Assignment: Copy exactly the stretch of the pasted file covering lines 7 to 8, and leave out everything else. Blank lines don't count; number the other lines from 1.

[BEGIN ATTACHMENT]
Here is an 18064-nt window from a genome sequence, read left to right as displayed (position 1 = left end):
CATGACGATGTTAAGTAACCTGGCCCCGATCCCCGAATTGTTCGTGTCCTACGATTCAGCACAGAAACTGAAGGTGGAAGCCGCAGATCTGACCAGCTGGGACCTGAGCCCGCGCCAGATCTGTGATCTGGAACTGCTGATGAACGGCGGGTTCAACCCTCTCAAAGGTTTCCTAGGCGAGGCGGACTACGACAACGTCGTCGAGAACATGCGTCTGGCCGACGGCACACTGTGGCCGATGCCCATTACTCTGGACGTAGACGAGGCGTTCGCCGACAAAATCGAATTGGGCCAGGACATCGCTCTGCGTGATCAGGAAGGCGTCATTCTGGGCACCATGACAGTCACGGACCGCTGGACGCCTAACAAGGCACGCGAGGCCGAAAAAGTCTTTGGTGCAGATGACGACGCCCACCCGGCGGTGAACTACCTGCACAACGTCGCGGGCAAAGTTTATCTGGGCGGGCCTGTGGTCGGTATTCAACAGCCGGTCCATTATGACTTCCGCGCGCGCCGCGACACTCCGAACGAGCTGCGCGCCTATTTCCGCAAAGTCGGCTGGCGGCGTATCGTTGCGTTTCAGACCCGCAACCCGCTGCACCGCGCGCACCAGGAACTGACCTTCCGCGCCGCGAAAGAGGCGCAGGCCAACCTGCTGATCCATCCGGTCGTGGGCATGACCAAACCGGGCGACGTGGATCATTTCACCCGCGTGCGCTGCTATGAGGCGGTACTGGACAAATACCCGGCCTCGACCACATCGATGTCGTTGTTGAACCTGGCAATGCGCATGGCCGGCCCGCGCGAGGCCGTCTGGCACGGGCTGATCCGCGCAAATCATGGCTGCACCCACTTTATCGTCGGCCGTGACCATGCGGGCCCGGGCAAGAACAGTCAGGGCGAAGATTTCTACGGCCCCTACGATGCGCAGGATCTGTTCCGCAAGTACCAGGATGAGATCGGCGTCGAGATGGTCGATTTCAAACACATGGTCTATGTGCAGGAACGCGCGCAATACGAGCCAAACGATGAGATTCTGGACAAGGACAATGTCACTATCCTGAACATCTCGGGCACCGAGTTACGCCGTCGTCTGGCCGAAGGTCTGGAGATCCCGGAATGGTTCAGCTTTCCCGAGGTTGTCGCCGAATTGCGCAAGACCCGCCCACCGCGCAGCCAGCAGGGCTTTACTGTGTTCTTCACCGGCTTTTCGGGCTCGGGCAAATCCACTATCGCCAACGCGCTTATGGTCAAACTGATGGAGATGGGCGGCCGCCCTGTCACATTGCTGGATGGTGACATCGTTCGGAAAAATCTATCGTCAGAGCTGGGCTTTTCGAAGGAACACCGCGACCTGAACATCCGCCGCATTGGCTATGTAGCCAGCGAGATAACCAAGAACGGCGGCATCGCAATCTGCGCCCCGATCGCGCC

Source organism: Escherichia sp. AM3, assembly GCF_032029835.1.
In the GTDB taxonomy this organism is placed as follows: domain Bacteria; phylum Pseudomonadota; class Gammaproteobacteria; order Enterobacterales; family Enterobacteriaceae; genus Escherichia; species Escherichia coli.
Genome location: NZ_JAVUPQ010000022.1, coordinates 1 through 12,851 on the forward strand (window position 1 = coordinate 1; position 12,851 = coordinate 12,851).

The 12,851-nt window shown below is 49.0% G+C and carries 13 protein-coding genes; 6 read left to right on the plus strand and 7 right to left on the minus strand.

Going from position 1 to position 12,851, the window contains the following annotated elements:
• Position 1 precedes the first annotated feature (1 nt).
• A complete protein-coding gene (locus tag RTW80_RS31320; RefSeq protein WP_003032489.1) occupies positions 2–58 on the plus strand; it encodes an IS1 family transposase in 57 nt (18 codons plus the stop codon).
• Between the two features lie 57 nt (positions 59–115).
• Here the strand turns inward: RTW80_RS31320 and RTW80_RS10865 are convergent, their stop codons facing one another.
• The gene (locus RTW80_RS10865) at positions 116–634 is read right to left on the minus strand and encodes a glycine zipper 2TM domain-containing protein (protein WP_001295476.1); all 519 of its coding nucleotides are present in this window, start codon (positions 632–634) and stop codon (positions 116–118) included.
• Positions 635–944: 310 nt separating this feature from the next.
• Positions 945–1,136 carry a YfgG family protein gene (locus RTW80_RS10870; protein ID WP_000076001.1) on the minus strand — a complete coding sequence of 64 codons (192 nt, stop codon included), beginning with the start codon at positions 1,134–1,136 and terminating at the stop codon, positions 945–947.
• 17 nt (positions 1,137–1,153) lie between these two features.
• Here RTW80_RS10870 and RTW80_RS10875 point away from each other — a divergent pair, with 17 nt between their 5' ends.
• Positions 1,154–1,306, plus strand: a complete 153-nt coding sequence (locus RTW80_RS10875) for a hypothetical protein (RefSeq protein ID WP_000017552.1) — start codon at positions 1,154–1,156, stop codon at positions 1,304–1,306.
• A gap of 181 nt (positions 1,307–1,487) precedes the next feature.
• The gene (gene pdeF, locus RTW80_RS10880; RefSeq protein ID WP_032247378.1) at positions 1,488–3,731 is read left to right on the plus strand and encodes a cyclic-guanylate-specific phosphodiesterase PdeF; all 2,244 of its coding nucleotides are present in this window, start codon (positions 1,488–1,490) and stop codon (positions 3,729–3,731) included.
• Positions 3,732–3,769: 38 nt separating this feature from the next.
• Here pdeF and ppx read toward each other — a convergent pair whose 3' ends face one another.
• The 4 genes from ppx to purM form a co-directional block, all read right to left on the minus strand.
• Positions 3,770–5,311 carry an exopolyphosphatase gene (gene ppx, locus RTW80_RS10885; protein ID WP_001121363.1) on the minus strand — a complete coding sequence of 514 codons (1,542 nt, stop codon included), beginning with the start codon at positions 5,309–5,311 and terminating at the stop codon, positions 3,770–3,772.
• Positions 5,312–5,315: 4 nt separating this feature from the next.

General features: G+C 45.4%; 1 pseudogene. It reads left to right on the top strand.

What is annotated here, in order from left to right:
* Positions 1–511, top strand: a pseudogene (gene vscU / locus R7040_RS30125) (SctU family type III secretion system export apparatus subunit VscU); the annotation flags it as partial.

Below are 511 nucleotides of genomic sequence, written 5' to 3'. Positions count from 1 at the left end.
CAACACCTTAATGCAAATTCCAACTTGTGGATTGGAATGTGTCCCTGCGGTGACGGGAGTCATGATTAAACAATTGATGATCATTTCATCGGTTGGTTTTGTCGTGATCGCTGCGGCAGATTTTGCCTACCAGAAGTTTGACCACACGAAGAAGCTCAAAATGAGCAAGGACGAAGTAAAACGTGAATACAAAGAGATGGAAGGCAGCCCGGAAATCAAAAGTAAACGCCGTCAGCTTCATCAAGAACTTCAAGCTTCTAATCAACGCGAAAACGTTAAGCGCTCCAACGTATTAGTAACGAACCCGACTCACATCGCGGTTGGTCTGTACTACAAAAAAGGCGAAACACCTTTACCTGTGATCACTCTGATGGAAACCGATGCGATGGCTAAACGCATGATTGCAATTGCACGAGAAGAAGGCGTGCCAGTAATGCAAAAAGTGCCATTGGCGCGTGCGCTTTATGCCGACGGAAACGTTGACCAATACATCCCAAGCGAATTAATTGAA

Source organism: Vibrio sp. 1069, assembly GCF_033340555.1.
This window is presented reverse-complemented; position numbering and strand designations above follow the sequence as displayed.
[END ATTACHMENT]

Going from position 1 to position 12,851, the window contains the following annotated elements:
• Position 1 precedes the first annotated feature (1 nt).